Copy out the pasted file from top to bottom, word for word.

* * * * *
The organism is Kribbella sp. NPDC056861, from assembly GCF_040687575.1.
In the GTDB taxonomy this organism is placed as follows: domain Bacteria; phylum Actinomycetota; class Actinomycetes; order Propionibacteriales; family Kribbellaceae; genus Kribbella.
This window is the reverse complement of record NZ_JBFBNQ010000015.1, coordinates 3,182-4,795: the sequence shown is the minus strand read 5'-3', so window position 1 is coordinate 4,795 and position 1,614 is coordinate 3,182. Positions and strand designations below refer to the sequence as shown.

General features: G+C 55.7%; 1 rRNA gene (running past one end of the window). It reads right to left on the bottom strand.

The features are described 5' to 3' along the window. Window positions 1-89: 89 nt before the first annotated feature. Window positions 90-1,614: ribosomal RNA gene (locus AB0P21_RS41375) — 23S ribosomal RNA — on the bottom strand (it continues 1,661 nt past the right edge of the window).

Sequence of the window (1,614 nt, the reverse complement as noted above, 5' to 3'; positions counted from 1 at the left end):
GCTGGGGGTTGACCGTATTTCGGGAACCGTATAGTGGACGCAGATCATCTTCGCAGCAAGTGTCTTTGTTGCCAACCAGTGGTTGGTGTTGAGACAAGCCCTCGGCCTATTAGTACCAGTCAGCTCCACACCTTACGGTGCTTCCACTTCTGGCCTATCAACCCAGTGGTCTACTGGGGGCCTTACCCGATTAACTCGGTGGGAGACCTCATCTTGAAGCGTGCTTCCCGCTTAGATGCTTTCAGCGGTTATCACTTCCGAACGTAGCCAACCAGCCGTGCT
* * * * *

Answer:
The organism is Kribbella sp. NPDC056861, from assembly GCF_040687575.1.
In the GTDB taxonomy this organism is placed as follows: domain Bacteria; phylum Actinomycetota; class Actinomycetes; order Propionibacteriales; family Kribbellaceae; genus Kribbella.
This window is the reverse complement of record NZ_JBFBNQ010000015.1, coordinates 3,182-4,795: the sequence shown is the minus strand read 5'-3', so window position 1 is coordinate 4,795 and position 1,614 is coordinate 3,182. Positions and strand designations below refer to the sequence as shown.

General features: G+C 55.7%; 1 rRNA gene (running past one end of the window). It reads right to left on the bottom strand.

The features are described 5' to 3' along the window. Window positions 1-89: 89 nt before the first annotated feature. Window positions 90-1,614: ribosomal RNA gene (locus AB0P21_RS41375) — 23S ribosomal RNA — on the bottom strand (it continues 1,661 nt past the right edge of the window).

Sequence of the window (1,614 nt, the reverse complement as noted above, 5' to 3'; positions counted from 1 at the left end):
GCTGGGGGTTGACCGTATTTCGGGAACCGTATAGTGGACGCAGATCATCTTCGCAGCAAGTGTCTTTGTTGCCAACCAGTGGTTGGTGTTGAGACAAGCCCTCGGCCTATTAGTACCAGTCAGCTCCACACCTTACGGTGCTTCCACTTCTGGCCTATCAACCCAGTGGTCTACTGGGGGCCTTACCCGATTAACTCGGTGGGAGACCTCATCTTGAAGCGTGCTTCCCGCTTAGATGCTTTCAGCGGTTATCACTTCCGAACGTAGCCAACCAGCCGTGCT